The referendum and the relation of forces

JOSEP RAMONEDA
JOSEP RAMONEDA Filòsof

1. LAWFUL. As November 9 approaches, more people are asking if there will be a referendum. I don't want to make a prediction because there are devilish variables that can crop up at any point and change the game significantly. But I would like to explain why it is so important for the referendum to be lawful. By lawful, I mean that it meets all the legal, organisational and political requirements for the result to be recognised internationally. In others words, that it can't be queried in accordance with the generally established canons. When a nation becomes independent, there is a radical change in the distribution of power. Independence affects huge, powerful interests that will do anything to keep their postion and privileges. It's not just a question of rights and collective will, but a real power struggle. In these circumstances, this is a rather uneven conflict. Catalonia has no great, intimidating economic power, nor strong international allies, nor sufficient funds in its coffers. Nor an army or any of the many other instruments that a nation usually has. It is obvious that the only strength that the pro-independence forces have to tilt the process in their favour is a massive turnout, large enough for the poll not to be queried. Therefore, an unlawful referendum would be a huge risk in terms of recognition, but also voter turnout. An illegal referendum may have a low turnout, which might disqualify the entire process. The Spanish government will obviously do everything it can to stop it. But there is a crack in the armour that should be exploited: the Spanish Constitutional Court's ruling on the Catalan Parliament's declaration of sovereignty of 25 March 2014, which states that the sovereignty "is exclusive of the Spanish nation" but reminds us that Spain "isn't a militant democracy" that can restric ideas that some might want to further. Therefore, holding a non-binding referendum based on the future Catalan law of consultations should be perfectly acceptable from a legal standpoint. A referendum has the advantage of clarity: we would know how much support either camp has and we'd be able to move on. But if a legal, officially valid referendum is not an option, then it's better to vote by different means (for instance, regional elections) than to run the risk of an illegal referendum. The strength of the pro-independence camp lies in the vote and a great deal of work is still needed to build up political momentum. In this sense, whatever happens on November 8 may provide an extra boost for the future, depending on how the Spanish government expresses its intransigence and stops the referendum.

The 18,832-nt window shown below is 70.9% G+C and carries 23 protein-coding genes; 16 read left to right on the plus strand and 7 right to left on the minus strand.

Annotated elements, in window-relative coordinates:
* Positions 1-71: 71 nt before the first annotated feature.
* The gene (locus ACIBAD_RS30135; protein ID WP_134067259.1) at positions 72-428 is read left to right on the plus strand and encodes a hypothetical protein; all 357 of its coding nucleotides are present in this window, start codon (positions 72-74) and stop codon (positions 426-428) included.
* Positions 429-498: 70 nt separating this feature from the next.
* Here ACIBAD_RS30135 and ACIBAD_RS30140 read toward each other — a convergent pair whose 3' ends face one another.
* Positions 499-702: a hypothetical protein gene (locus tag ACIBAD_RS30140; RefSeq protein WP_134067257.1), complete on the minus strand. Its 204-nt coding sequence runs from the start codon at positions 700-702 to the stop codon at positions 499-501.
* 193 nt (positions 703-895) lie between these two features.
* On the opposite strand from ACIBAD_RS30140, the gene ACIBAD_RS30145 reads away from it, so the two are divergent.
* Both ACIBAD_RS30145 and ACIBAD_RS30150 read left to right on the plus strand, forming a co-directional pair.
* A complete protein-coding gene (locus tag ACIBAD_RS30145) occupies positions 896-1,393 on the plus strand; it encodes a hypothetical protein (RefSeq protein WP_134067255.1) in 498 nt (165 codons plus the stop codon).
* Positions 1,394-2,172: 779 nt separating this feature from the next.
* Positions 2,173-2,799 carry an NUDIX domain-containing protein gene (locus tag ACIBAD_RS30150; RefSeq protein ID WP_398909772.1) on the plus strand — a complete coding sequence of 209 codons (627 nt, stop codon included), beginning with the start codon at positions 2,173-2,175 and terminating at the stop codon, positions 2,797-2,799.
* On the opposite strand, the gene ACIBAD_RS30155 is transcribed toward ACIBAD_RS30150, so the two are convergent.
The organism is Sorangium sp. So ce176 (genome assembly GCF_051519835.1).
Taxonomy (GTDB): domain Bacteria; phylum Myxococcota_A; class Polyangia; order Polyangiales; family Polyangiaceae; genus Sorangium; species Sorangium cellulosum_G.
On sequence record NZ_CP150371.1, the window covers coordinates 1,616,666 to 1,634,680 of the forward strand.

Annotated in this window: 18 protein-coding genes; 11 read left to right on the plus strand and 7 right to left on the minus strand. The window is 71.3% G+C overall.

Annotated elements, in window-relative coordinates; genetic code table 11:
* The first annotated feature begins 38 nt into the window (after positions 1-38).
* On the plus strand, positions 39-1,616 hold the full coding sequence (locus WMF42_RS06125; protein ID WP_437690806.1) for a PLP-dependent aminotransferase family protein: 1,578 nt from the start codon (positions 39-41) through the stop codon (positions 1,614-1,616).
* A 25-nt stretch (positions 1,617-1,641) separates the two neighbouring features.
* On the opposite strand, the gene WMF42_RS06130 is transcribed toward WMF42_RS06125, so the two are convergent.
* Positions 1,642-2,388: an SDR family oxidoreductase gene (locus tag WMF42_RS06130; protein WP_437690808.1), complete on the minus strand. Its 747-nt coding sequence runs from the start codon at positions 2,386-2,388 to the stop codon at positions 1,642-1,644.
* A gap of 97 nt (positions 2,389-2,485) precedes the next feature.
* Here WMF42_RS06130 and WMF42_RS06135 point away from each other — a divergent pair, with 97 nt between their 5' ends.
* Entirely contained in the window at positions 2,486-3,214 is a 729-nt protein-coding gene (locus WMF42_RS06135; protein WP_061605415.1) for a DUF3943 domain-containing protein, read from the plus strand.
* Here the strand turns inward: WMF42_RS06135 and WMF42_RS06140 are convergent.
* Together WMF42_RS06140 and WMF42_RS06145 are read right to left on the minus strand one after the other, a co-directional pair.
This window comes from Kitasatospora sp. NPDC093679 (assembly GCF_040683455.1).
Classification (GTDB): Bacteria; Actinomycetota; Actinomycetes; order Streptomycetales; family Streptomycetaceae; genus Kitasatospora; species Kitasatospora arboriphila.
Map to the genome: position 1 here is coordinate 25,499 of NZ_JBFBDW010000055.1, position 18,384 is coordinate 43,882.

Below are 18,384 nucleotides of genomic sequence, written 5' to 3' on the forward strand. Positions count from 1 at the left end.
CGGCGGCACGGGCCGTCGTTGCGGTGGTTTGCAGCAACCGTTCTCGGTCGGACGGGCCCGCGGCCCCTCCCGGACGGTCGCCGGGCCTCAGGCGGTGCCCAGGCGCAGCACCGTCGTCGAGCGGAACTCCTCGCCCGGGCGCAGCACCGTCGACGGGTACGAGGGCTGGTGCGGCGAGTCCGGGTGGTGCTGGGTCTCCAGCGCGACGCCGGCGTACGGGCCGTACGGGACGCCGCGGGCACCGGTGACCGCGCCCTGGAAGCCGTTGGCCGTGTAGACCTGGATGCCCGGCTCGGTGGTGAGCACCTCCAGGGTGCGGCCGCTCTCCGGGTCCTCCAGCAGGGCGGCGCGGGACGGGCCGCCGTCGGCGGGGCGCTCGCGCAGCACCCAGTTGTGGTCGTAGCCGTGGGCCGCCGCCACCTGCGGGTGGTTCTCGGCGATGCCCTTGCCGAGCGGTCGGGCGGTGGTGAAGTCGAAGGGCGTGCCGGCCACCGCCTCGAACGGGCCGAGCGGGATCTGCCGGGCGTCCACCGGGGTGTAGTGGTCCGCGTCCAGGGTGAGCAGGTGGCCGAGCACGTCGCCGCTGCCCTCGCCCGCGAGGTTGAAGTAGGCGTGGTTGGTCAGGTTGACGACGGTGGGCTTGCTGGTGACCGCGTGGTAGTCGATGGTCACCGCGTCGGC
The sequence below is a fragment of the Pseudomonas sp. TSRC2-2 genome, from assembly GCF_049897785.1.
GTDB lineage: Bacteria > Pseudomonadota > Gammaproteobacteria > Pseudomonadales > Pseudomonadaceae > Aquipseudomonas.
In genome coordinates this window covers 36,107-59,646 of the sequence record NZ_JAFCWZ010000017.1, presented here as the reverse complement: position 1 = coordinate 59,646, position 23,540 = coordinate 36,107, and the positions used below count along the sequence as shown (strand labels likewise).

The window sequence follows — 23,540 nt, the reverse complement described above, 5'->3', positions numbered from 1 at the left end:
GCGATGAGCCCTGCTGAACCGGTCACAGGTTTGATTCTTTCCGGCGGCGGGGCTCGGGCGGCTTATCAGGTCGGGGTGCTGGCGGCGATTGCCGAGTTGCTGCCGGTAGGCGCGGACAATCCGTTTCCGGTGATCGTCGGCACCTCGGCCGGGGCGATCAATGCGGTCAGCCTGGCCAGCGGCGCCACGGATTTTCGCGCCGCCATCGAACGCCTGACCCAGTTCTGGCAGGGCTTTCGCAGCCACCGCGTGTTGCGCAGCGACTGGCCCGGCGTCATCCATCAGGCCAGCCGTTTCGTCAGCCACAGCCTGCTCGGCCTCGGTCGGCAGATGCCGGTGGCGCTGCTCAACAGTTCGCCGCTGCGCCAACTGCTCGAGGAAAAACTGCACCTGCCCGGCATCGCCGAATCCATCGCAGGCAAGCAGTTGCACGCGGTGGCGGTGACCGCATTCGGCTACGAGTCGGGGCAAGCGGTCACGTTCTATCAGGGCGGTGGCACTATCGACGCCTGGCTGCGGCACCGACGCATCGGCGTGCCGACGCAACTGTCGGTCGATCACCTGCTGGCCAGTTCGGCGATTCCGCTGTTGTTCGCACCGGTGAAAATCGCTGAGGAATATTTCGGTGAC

2. IMPASSE. All the speculations on the Catalan process still revolve around two ancient ideas: either one camp gives up or the other gives in. The Spanish government still thinks that the Catalan independence bid will ebb away. And those who invoke the so-called third ways think that the PP and CiU will soften and the Spanish government will make concessions that are good enough to be presented as a victory in Catalonia. Separatists are here to stay and those who still see what's happening as mere electoral tactics by CiU are blind: what kind of electoral tactics could be costing CiU such a high price? Madrid won't lift a finger until the tide turns against them; that is, when the Catalan vote is so eloquent the Europe itself, once again, tells Spain what it must do. Until that day, Spain will remain unfazed. It's a matter of relation of forces

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